I prefer a rifle for my 11-12 yr olds. A long gun is easier to shoot accurately and harder to accidently point at someone (meaning if they try to turn around , point it the wrong way I can control it better).
In fact had 2 kids out today shooting my 10/22 ruger.
+1 best to start out with a rifle.
BB gun, .22, shotgun (20 gauge is good) revolver, then into the automatics. JMO
I started my son, (now 18) and my daughter,(now 24) out on a Rugar Mark 1 Heavy. It encouraged them with almost "instant success" because of it's inherant accuracy and low recoil.
It still shoots great and will reliably digest any brand of .22 LR.
The Mark 111 that was given to my daughter has an intrugal locking feature too, just in case your junior would like to keep it in his room occationally.
Buy the way, my daugher just got her CWP training & permit fees for her birthday and should recieve her permit any day! (proud father!):yup:
My 11 year old has no issues at all with my XD9 Service, or 10/22 rifle.
I am a firm believer in the KISS principle starting out a new shooter, especially the younger ones. I think the .22 cal Ruger SA6 is by far the best line of thinking, then immediately followed with a Ruger 22/45 or MarkIII. I started my pre-11 year old grandson with the Ruger .22 wheel gun for the first range trip or two, then started alternating in the 22/45. A few months before that was the introduction to firearms with an antique Winchester 1892 .22 short gallery gun (rifle) and a Ruger 10/22. On his 11th birthday he got a Rossi "convertable" .22 rifle and .410 shotgun barrel. He now, at age 13, would rather shoot any of my handguns in the "30-somethings and 40 somethings" or shotguns in the 12's.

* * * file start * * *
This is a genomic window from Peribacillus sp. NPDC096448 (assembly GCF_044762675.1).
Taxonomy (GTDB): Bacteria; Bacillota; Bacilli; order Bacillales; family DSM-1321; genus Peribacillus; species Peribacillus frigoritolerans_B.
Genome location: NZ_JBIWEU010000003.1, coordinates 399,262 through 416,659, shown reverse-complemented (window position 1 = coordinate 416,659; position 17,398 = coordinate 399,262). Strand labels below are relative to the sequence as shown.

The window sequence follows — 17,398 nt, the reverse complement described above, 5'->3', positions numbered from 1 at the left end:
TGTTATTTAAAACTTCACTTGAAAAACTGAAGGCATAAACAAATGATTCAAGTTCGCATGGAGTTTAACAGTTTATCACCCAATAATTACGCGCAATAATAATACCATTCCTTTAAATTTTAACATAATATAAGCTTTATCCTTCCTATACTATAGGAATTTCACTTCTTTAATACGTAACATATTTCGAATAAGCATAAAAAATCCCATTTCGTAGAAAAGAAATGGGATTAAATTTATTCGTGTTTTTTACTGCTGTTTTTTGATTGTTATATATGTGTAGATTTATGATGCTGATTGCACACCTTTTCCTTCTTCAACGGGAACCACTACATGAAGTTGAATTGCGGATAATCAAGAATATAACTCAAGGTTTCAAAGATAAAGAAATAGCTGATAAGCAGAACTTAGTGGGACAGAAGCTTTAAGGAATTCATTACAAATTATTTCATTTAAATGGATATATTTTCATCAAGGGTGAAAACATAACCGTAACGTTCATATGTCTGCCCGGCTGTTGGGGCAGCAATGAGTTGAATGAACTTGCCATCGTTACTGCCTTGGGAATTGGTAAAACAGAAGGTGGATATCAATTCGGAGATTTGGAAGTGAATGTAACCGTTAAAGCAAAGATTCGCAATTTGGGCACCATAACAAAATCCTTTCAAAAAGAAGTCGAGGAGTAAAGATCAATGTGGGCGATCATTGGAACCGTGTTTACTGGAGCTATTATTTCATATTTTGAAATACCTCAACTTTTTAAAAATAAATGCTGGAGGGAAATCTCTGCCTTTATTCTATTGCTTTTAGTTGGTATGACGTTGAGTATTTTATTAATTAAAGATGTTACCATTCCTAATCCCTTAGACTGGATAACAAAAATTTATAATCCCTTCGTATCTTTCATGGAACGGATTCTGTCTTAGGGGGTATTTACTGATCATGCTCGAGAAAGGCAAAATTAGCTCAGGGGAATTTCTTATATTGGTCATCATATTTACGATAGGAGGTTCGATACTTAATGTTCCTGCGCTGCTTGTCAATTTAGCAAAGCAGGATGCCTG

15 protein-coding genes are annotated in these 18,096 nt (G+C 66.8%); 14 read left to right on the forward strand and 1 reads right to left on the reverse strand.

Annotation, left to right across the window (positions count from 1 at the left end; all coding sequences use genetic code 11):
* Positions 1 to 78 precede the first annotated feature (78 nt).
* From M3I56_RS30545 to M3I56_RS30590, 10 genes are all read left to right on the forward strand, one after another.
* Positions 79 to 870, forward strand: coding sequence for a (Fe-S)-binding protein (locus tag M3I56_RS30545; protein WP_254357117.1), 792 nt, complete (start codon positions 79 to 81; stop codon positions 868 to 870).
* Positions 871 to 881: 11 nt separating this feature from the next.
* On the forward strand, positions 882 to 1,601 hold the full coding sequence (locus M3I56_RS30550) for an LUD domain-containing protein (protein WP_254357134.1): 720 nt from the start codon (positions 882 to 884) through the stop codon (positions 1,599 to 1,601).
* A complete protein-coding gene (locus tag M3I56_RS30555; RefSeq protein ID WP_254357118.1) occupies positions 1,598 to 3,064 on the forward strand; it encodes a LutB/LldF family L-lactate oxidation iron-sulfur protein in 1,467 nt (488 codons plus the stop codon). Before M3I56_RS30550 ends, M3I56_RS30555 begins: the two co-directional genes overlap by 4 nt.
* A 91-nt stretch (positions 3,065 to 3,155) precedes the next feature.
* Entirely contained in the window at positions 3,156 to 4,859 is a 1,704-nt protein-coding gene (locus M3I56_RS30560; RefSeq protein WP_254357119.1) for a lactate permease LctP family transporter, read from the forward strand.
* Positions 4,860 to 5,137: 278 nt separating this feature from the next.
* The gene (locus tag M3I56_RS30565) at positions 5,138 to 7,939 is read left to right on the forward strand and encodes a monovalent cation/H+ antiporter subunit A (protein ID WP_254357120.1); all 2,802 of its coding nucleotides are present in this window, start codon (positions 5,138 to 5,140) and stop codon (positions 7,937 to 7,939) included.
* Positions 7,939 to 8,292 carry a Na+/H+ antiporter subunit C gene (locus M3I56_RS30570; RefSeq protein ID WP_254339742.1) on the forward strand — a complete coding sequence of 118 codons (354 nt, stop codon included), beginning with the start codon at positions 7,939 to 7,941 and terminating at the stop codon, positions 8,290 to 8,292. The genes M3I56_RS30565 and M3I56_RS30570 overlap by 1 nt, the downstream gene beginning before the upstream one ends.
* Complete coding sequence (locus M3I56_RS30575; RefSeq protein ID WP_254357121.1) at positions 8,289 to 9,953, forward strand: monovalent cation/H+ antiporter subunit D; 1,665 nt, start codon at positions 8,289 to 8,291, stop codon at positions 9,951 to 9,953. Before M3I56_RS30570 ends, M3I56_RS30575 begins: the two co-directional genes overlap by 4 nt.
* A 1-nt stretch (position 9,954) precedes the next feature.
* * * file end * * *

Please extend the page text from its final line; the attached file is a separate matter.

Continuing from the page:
You can't start them too young with good hands on, well supervised training. One caveat is that you make sure they fully get the basics of safety, handling and good starter technique, and most importantly make for certain that it is a pleasurable and or exciting experience for them
just some opinions from a "new guy"
edited to add.... my personal opinion of starting a kid with a small concealable type handgun is - don't! I have the belief that handling the smaller pistols/revolvers is more prone to making mistakes than the larger bulkier guns.
FWIW, I have had incredibly good service from S&W on the Walther P22s we rent at the range. I had unforgivably dismal service from Sig regarding the Mosquito that was owned by a customer. I do think it would be safer to start off with a little longer barrel like the 5" P22 with the fake compensator. If it's too heavy for some reason, you can move the front sight and take off the comp.